(Washington) All eyes in the United States are again on Friday on the Supreme Court, which must rule on the fate of the abortion pill in the country following conflicting court decisions that have sown confusion.

Nationwide access to mifepristone is at stake. In combination with another drug, it is used for more than half of abortions in the United States.

The outcome of the case is extremely uncertain and hardly anyone ventures to predict what the conservative-dominated high court might decide after it struck down the constitutional abortion guarantee last year.

But some of the options at his disposal would wreak havoc, abortion rights advocates have warned, and could even challenge the authority of the Federal Drug Administration (FDA).

Without a stay by the Court, the “unprecedented lower court rulings would cloud the regulatory regime for a drug that the FDA has said is safe and effective under approved conditions,” argued on behalf of the Department of Health. Justice attorney Elizabeth Prelogar.

She also warned that if the high court decides to leave these judgments in force, the existing wafers of mifepristone would immediately become non-compliant and therefore could no longer circulate.

“It’s a really tough time,” Democratic congresswoman Pramila Jayapal told CNN on Thursday.

“If the Supreme Court rules in a way that restricts mifepristone, it would have huge consequences for women across the country. And that is why some states […] have already stockpiled mifepristone so that for a few years we will be able to continue supplying it,” she added.

Even in neighboring Canada, the expected decision is causing concern. Canadian Family Minister Karina Gould reiterated that her country intends to help American women if necessary.

“But we also have to make sure we think about their safety,” with US states wanting to “criminalize” seeking care elsewhere, she added.

More than five million American women have taken mifepristone since it was approved by the FDA more than 20 years ago.

The temple of American law had been seized urgently by the government of Joe Biden.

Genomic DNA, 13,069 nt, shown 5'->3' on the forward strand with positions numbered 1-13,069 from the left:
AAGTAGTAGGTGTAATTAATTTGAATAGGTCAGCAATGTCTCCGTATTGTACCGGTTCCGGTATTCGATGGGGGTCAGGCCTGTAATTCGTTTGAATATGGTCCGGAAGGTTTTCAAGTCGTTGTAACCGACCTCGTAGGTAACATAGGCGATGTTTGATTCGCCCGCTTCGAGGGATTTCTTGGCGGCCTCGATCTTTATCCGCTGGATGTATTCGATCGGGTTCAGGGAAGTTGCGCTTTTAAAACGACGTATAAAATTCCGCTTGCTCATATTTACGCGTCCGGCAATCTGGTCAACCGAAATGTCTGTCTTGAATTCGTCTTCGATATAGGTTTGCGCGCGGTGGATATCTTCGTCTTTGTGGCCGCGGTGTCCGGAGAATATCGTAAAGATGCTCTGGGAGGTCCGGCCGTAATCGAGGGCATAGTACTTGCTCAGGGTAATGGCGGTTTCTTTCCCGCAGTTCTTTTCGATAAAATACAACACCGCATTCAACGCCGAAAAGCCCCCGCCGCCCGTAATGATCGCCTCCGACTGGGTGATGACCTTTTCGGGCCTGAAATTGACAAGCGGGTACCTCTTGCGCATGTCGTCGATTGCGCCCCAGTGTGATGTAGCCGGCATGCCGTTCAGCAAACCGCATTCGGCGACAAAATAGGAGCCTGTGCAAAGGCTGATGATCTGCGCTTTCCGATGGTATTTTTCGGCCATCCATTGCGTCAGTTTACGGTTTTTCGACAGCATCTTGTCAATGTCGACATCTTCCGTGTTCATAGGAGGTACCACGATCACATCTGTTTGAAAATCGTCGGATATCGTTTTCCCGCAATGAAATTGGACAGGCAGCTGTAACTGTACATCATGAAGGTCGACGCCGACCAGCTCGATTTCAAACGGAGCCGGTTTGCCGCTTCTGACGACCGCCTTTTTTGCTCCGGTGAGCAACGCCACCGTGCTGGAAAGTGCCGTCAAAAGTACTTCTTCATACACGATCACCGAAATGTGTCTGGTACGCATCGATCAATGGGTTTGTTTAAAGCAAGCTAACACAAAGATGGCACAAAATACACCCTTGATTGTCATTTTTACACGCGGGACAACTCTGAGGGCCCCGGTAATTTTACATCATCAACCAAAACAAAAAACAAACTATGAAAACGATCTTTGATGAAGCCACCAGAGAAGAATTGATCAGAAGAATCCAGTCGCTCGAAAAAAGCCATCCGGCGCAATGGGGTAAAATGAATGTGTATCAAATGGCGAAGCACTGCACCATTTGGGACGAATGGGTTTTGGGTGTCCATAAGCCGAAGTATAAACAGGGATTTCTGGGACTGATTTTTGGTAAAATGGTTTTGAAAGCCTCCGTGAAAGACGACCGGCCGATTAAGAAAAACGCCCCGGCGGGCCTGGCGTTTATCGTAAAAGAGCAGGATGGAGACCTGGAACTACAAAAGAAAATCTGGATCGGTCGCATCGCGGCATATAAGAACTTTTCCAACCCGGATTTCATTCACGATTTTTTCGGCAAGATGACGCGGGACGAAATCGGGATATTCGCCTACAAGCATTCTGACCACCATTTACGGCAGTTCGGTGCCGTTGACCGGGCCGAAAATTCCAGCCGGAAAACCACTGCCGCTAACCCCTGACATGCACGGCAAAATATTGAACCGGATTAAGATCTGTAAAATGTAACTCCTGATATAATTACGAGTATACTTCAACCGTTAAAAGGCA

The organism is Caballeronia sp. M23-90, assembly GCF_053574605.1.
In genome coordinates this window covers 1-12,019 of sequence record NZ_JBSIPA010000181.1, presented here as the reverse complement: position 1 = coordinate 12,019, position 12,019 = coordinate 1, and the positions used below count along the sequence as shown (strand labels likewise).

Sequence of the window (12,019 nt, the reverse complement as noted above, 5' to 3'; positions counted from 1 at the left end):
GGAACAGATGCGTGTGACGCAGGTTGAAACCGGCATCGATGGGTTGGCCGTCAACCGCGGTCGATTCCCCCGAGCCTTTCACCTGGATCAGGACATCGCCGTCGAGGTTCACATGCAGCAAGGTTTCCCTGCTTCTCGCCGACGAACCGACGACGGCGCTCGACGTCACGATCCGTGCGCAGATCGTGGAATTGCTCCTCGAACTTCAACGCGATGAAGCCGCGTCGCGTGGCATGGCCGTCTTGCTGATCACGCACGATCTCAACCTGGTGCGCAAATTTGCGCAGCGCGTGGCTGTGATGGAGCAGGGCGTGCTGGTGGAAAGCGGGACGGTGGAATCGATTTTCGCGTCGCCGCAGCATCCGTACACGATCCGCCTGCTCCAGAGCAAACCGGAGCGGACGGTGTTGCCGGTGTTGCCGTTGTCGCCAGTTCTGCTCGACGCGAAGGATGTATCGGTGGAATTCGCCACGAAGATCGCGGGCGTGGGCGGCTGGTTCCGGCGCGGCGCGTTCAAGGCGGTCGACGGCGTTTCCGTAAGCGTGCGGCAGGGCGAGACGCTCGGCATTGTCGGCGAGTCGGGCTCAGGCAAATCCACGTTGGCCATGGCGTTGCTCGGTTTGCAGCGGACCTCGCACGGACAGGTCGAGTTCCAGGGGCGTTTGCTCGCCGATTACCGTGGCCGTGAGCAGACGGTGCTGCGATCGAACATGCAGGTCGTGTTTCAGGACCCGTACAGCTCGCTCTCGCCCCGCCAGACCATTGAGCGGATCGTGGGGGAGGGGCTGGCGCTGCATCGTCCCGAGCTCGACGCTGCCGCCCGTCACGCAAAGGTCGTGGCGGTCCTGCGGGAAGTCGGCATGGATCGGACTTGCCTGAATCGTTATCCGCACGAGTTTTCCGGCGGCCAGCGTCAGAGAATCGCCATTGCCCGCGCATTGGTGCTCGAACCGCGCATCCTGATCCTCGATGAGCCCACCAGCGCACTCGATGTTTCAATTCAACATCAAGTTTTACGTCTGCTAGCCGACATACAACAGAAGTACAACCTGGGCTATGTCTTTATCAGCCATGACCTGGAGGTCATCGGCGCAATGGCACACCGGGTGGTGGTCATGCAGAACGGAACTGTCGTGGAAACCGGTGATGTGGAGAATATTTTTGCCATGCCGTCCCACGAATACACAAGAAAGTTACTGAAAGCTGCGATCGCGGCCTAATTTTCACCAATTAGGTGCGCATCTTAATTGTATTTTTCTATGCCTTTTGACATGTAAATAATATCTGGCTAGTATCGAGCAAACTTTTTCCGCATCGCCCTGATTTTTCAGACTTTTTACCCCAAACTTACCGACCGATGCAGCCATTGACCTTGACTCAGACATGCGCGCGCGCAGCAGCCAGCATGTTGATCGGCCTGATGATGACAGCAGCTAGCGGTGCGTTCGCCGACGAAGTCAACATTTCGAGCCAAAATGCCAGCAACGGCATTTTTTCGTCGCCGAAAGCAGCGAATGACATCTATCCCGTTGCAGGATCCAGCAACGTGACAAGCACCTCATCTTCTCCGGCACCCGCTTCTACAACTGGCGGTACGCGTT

The conundrum began when a federal judge in Texas, known for his Christian faith and his ultraconservative positions and appointed by Donald Trump, withdrew the marketing authorization for mifepristone on April 7 after being seized by anti-abortion activists.

An appeals court in New Orleans, seized by the federal government, then allowed the abortion pill to remain authorized, but limited the access facilities granted by the FDA over the years.

His judgment amounted to prohibiting the mailing of mifepristone and returning to use limited to seven weeks of pregnancy, instead of ten.

The federal government then rushed to the Supreme Court. The latter temporarily maintained access to the abortion pill a week ago, suspending the decision of the court of appeal in order to have more time to examine the file.

The first suspension decided by the Supreme Court was valid until Wednesday just before midnight. But Judge Samuel Alito said Wednesday that it was extended by 48 hours, until “11:59 p.m. Friday, April 21”.

A coalition of anti-abortion doctors urged the high court on Tuesday to leave the appeal court ruling in place.

“Without a suspensive decision, mifepristone will cause even more physical complications, emotional trauma and even death in women,” they wrote.

The abortion pill is no longer officially available in some fifteen American states that have recently banned abortion, even if roundabout routes have been developed. The impact of restrictions or a ban on this pill would therefore primarily concern states where abortion remains legal – for many Democrats.